We are tired of the war.

We face the land too long contended.
The mountains groan where elephants and battalions trampled them,
The valleys of abandoned stones where citadels once stood.
The keening still stalks our ears, the mourning for our martyrs.
The people cry out each day from hunger.

Perhaps we trusted too much in those who launched the war.
In the father who enjoined us to take up swords.
In the son who fought long after we conquered the country and retook the city:
On to Idumea, he cried—on to Ammon, to Gilead, to Philistia.
We never relaxed our grip on our weapons, even on the Sabbath.

How do our babies engage with the world we promised them?
The soft faces with unmolded cheeks, clenched on hearing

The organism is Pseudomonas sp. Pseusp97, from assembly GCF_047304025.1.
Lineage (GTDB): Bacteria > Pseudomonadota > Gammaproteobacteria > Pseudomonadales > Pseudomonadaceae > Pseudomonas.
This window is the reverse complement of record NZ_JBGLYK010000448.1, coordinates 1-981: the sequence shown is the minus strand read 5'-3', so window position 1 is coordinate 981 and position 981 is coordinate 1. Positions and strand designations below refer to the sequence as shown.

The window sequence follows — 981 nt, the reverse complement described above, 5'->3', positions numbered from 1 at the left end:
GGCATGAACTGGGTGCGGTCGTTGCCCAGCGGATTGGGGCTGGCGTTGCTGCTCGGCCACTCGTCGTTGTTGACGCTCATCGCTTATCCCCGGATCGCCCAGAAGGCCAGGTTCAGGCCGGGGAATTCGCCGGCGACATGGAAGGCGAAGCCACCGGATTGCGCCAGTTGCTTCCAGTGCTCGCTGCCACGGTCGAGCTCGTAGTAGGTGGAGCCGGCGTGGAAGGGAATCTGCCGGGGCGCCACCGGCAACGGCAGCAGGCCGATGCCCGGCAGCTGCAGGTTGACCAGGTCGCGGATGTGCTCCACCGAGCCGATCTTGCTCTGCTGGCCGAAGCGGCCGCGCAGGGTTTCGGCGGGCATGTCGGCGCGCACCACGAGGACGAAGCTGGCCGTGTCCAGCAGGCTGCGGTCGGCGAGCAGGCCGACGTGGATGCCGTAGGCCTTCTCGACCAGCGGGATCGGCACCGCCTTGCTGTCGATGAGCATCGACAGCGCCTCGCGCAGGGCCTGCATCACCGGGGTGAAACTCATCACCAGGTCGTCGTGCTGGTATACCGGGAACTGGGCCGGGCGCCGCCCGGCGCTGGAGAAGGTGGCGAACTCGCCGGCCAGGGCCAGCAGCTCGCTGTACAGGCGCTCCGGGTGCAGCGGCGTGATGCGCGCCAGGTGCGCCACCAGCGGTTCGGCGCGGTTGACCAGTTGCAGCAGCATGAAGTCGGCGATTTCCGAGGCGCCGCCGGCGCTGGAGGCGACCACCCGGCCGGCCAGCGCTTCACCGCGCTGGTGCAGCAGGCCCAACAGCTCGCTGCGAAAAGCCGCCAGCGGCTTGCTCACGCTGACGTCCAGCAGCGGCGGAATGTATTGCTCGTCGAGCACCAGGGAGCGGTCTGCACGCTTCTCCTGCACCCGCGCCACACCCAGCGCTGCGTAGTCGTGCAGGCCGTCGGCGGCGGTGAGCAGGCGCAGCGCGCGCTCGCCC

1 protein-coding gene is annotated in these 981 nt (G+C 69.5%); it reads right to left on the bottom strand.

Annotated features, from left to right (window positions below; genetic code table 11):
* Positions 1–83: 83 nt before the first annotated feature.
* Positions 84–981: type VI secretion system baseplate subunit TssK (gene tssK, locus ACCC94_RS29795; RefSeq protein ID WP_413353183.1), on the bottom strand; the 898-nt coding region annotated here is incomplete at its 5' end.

The clash of metal and the throttled gasps of the wounded.

The Temple we fought for remains.
Let us unclasp our breastplates and enter.
Let us celebrate a holiday, even though it’s not the season for one.
Strike the flint and lay its spark amidst the oil.

Let us lift up our children
Where they can stretch aspiring fingers toward the precious glowing wicks.
Say to them, peace be our plunder.
Let the Earth breathe a year
While we rest beneath the vine and the fig tree.
Though we have little, we will clock its increase.
And we will come together again
To watch the days expand.

Andy Oram
December 19, 2017

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